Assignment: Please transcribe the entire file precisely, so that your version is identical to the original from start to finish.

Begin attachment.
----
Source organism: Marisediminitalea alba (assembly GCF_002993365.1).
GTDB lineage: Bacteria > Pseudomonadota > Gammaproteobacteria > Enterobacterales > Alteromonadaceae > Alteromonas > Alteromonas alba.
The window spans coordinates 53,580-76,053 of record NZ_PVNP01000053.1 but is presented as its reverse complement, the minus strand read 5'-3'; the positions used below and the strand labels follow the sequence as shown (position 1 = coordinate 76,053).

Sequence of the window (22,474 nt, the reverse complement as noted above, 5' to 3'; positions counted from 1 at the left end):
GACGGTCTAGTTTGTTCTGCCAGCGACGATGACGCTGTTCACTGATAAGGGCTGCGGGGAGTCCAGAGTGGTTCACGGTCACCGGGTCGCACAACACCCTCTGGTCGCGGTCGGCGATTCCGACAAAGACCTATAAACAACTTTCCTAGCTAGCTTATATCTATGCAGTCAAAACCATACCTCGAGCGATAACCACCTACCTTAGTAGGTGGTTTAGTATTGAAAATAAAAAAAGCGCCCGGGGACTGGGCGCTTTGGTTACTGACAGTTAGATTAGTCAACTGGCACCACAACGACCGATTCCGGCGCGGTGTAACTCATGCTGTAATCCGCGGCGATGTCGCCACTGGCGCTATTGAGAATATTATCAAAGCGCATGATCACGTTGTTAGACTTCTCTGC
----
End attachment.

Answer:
Source organism: Marisediminitalea alba (assembly GCF_002993365.1).
GTDB lineage: Bacteria > Pseudomonadota > Gammaproteobacteria > Enterobacterales > Alteromonadaceae > Alteromonas > Alteromonas alba.
The window spans coordinates 53,580-76,053 of record NZ_PVNP01000053.1 but is presented as its reverse complement, the minus strand read 5'-3'; the positions used below and the strand labels follow the sequence as shown (position 1 = coordinate 76,053).

Sequence of the window (22,474 nt, the reverse complement as noted above, 5' to 3'; positions counted from 1 at the left end):
GACGGTCTAGTTTGTTCTGCCAGCGACGATGACGCTGTTCACTGATAAGGGCTGCGGGGAGTCCAGAGTGGTTCACGGTCACCGGGTCGCACAACACCCTCTGGTCGCGGTCGGCGATTCCGACAAAGACCTATAAACAACTTTCCTAGCTAGCTTATATCTATGCAGTCAAAACCATACCTCGAGCGATAACCACCTACCTTAGTAGGTGGTTTAGTATTGAAAATAAAAAAAGCGCCCGGGGACTGGGCGCTTTGGTTACTGACAGTTAGATTAGTCAACTGGCACCACAACGACCGATTCCGGCGCGGTGTAACTCATGCTGTAATCCGCGGCGATGTCGCCACTGGCGCTATTGAGAATATTATCAAAGCGCATGATCACGTTGTTAGACTTCTCTGC